Date of Award

Summer 2013

Document Type


Degree Name

Doctor of Philosophy (PhD)


Sociology & Criminal Justice

Committee Director

Dawn L. Rothe

Committee Member

Peter Iadicola

Committee Member

Stephen Muzzatti

Committee Member

Travis Linnemann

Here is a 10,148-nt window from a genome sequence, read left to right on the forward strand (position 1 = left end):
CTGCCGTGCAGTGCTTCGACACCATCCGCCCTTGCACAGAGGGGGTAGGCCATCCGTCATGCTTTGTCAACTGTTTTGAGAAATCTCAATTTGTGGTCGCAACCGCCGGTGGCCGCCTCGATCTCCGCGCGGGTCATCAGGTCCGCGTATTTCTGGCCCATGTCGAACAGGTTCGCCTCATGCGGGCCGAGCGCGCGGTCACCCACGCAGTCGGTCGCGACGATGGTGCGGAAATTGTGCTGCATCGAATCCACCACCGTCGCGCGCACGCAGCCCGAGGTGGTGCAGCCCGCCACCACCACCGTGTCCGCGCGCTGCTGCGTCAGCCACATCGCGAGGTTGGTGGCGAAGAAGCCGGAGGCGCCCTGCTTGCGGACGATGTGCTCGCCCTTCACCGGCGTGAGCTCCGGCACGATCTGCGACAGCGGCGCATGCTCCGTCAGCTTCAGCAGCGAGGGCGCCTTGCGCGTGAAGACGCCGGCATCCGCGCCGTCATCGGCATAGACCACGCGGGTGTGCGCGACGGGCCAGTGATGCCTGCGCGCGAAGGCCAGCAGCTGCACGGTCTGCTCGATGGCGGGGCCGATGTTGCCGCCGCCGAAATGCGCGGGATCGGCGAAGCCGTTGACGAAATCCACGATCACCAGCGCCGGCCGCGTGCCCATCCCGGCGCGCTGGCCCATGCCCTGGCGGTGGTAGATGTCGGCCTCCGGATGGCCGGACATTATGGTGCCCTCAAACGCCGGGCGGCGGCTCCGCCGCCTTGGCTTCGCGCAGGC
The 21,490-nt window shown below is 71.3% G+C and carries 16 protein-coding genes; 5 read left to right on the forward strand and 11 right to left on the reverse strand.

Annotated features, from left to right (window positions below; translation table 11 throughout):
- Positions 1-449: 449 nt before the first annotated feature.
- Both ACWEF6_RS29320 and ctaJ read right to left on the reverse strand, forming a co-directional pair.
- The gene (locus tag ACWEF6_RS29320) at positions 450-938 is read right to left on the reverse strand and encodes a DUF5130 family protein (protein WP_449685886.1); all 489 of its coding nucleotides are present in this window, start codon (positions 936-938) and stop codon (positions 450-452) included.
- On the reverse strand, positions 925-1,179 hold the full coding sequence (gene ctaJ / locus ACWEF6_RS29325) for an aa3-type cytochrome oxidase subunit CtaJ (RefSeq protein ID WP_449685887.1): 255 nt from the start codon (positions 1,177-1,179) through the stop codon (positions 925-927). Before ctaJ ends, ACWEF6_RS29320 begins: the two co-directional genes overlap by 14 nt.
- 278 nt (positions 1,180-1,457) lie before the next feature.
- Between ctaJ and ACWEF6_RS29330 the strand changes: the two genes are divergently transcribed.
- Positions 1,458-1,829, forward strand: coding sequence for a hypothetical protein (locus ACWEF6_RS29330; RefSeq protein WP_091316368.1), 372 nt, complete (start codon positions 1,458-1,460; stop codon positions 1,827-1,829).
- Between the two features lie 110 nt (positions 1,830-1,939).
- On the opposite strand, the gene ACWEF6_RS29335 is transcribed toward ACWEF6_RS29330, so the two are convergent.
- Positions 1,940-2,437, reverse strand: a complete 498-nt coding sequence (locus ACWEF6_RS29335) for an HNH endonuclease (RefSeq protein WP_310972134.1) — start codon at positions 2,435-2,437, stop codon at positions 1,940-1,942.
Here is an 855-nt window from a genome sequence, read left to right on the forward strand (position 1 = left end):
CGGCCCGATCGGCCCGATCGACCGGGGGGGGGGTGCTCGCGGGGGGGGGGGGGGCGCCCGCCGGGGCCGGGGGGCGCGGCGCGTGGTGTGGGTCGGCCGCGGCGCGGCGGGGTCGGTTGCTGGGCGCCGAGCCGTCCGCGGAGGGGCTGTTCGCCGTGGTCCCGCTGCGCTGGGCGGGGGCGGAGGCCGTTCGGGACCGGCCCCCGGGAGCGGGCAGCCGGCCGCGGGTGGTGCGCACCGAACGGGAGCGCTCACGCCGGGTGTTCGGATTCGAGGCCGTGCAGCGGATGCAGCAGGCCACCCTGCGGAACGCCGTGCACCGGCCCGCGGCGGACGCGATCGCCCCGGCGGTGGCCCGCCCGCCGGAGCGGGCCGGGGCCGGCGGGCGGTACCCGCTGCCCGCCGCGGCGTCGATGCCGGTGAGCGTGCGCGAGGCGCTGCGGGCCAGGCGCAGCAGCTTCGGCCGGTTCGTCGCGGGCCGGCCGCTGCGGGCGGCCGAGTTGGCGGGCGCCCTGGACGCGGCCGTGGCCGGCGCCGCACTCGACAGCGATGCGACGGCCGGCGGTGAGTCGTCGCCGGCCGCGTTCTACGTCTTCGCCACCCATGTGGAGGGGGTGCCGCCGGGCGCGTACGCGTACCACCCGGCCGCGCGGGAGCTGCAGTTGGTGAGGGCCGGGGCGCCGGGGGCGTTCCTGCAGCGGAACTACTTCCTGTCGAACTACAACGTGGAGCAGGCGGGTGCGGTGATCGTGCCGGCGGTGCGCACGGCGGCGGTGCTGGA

There has been a resurgence of political and media interest in maritime piracy, specifically in the Gulf of Aden off the coast of Somalia. This is credited to a rise in the number of piracy attacks that have been committed in Somalia's coastal waters. In response to this rise in attacks there has been an increased deployment of military warships from as many as 30 different countries to the region in efforts to combat piracy. Although the problem of piracy has received much attention there has been little attention paid to the structural conditions within Somalia itself, such as the ongoing conflict, lack of basic infrastructure and the humanitarian crisis related to drought and famine. This may contextualize the problem of piracy and contribute to the motivations for piracy and be instrumental to understanding the rise of piracy in the region. This research examines how this militarized policy response has been initiated by analyzing the processes involved in creating, enacting, and enforcing policies on maritime piracy. Using Somalia as a case study, because of the increased interest in the region, an analysis was conducted to determine how the international political community (IPC) has come to identify piracy as a problem, and then create, justify and implement policies to address it. Drawing on an integrated theoretical frame, informed by works of Foucault (1980), Gramsci (1971), Becker (1963), Schur (1971), and McCombs and Shaw (1972), the formation, implementation, and enforcement of these policies were analyzed paying particular attention to the international level (IPC), state level (state interests) and the individual level (US based trials of Somali nationals accused of piracy).


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